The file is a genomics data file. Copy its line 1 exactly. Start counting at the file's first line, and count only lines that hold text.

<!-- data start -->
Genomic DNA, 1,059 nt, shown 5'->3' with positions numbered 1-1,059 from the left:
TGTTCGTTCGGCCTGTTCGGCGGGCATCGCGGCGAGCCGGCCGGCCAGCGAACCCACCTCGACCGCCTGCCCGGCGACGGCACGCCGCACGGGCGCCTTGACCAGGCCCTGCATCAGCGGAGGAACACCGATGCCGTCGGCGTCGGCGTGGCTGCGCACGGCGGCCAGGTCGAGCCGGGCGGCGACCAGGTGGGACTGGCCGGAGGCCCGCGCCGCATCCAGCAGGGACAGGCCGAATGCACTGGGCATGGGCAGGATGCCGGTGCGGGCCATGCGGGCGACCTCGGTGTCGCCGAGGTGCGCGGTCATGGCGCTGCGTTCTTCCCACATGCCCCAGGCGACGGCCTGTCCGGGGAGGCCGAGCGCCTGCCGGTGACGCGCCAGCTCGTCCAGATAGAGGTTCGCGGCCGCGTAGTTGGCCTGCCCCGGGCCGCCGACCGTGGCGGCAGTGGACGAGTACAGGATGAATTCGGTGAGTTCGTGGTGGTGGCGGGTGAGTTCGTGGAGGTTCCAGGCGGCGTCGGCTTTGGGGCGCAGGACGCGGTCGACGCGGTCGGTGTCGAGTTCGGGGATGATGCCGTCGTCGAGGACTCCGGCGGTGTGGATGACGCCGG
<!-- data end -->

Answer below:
Genomic DNA, 1,059 nt, shown 5'->3' with positions numbered 1-1,059 from the left: